Leaving an abusive relationship is not easy.
What does a woman do when she realizes that her physical and emotional safety, or that of her children, is at risk within her own home? What does she do when the danger comes not from a stranger or criminal, but rather from an intimate partner, the one she believed would love, honour, and cherish her?
How can a woman go about leaving an abusive relationship when she can’t ignore the damage resulting from the vicious and unpredictable verbal and physical attacks he inflicts on her and on their children?
Every woman must ask herself how to get her and her children out of the situation safely.
If you are in this situation, you will likely ask yourself the following questions:
Often when women start to think about leaving an abusive relationship, they worry about how their partner may react, and if the safety of their children could be put at risk.
In addition to this, they may be financially dependent on their abusive partner and unsure of how to support themselves. They may question or doubt whether they can survive on their own.
Every woman living in an abusive relationship must find the courage to leave, but often they struggle to leave their abusive partners for a variety of reasons.
Most women would say that they love their partner and that they don’t want the relationship to end, and that they simply want the domestic abuse to stop.
Often women hope that things will eventually get better. When a partner is abusive, they typically apologize after the incident and promises that “things will be different,” and that “it won’t happen again”.
Women may also find a way to rationalize their partner’s behaviour by saying “when he’s bad, there’s no one worse, and when he’s good, there’s no one better.”
It’s those extremes in the relationship and the dream of what could be, that keep women in abusive relationships. This often happens long after she knows deep down inside that the abuse will never go away. In fact, the abuse tends to worsen with time, regardless of how many last chances she gives him.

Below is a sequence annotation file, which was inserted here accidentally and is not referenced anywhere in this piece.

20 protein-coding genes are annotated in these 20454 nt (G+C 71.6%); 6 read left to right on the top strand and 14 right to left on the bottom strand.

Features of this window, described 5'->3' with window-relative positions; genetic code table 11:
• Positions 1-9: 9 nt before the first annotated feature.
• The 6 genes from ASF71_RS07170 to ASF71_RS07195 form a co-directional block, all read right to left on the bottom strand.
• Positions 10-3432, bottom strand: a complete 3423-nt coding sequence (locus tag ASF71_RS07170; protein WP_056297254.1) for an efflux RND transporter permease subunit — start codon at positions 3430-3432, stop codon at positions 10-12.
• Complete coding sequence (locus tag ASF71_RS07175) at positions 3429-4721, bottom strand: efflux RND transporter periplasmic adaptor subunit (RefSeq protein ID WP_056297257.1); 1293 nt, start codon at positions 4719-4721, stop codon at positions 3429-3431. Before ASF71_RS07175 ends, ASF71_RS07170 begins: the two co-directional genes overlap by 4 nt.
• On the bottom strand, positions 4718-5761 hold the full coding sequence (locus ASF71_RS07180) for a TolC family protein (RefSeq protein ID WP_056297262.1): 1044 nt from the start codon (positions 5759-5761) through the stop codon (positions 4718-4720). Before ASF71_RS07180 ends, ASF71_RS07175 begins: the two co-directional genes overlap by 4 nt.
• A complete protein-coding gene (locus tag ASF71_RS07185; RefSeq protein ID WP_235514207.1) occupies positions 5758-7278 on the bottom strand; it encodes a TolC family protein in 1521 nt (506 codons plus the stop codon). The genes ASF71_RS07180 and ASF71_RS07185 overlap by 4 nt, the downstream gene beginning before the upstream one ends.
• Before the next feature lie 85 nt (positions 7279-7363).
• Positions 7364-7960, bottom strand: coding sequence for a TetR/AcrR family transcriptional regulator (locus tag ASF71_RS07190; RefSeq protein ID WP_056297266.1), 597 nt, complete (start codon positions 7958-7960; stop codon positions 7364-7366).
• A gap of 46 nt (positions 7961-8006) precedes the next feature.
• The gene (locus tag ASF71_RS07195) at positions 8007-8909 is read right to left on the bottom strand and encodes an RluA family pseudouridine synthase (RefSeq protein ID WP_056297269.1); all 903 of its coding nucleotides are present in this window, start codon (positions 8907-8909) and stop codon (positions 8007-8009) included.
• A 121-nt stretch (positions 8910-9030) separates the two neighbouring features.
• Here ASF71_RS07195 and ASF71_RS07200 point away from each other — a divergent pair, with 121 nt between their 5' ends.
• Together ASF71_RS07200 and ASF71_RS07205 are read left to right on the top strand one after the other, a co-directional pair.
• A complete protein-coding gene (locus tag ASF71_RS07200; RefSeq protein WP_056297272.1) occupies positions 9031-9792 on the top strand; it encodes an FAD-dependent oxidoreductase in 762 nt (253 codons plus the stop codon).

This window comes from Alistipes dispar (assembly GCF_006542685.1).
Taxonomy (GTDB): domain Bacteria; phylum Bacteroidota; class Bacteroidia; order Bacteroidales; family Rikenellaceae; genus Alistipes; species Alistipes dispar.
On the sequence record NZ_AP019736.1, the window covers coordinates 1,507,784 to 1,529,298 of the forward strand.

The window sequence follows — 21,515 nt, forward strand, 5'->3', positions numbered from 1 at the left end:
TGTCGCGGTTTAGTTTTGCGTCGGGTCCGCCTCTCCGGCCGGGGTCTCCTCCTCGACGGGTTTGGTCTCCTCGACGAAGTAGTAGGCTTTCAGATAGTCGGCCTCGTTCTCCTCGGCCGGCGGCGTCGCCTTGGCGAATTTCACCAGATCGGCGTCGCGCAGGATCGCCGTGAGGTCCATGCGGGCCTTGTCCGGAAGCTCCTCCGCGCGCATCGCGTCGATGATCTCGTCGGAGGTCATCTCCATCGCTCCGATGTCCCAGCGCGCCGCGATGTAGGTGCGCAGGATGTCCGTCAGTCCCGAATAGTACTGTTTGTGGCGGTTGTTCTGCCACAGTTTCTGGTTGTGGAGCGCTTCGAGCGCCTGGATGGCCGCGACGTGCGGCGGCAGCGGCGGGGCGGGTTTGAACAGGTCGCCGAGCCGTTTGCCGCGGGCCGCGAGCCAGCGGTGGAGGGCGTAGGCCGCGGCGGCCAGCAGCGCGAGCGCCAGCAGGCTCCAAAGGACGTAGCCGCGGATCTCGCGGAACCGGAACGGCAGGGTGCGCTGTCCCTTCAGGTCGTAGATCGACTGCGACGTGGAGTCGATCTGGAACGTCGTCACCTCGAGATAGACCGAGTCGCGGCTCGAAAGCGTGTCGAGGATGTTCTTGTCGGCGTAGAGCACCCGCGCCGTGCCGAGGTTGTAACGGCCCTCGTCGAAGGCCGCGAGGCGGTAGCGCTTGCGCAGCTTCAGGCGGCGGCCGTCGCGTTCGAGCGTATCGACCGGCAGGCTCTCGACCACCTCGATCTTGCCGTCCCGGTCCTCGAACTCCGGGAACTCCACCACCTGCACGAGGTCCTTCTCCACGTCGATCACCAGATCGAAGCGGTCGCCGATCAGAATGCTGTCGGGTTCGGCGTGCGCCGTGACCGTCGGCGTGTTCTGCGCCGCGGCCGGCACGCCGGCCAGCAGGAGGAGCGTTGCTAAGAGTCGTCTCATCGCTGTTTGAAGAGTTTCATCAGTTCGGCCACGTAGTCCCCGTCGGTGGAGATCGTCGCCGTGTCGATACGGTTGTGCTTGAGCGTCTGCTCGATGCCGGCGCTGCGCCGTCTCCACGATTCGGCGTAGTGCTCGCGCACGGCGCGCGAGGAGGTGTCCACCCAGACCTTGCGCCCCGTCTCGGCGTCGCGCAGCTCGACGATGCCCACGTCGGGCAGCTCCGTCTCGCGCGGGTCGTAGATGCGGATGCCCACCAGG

When the abuse has finally destroyed all hope for the relationship, fear, and damage to a woman’s self-esteem can keep her there. She may fear what he will do, or that he may follow through with his threats.
She may also fear the unknown, how to deal with life without her partner, and where she would go if she left the abuser.
When a woman decides to reach out for help, there is almost always a pivotal moment that finalizes the decision in her mind and leads her to
For some, it’s knowing that she may not survive the next assault, for others, it’s the terror in their children’s eyes when their partner is being abusive. For others, it’s simply the final loss of any remaining love or respect for him. She may also start to see traits of abuse in her own children, and this may be the final straw.
Whatever leads a woman to reach out for help, and whenever it happens, it is essential that the help and support she and her children need are readily available.
Help is available through the Kelowna Women’s Shelter.
A woman does not have to leave the relationship or involve the police in order to access the continuum of services that the Kelowna Women’s Shelter offers. Generally, accessing service begins with a phone call and contact with an Outreach or in-house counselor who can provide validation, support, information, referrals, and help with decision-making and safety planning.
If a woman finds it necessary to leave the relationship, the Kelowna Women’s Shelter provides safe accommodation, including food, transportation and childcare as well as counseling, support, information, advocacy, and referrals. Additionally, on-going follow-up supports are available to assist a woman and her children in transitioning to a new life free from abuse.
Abuse is never okay, but asking for help is. If you need help or know someone who does, please call the Kelowna Women’s Shelter at 250-763-1040. All services are free of charge and confidential.
Click here to donate now to Kelowna Women’s Shelter.
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This article was originally published 2011, and has been updated in 2020.
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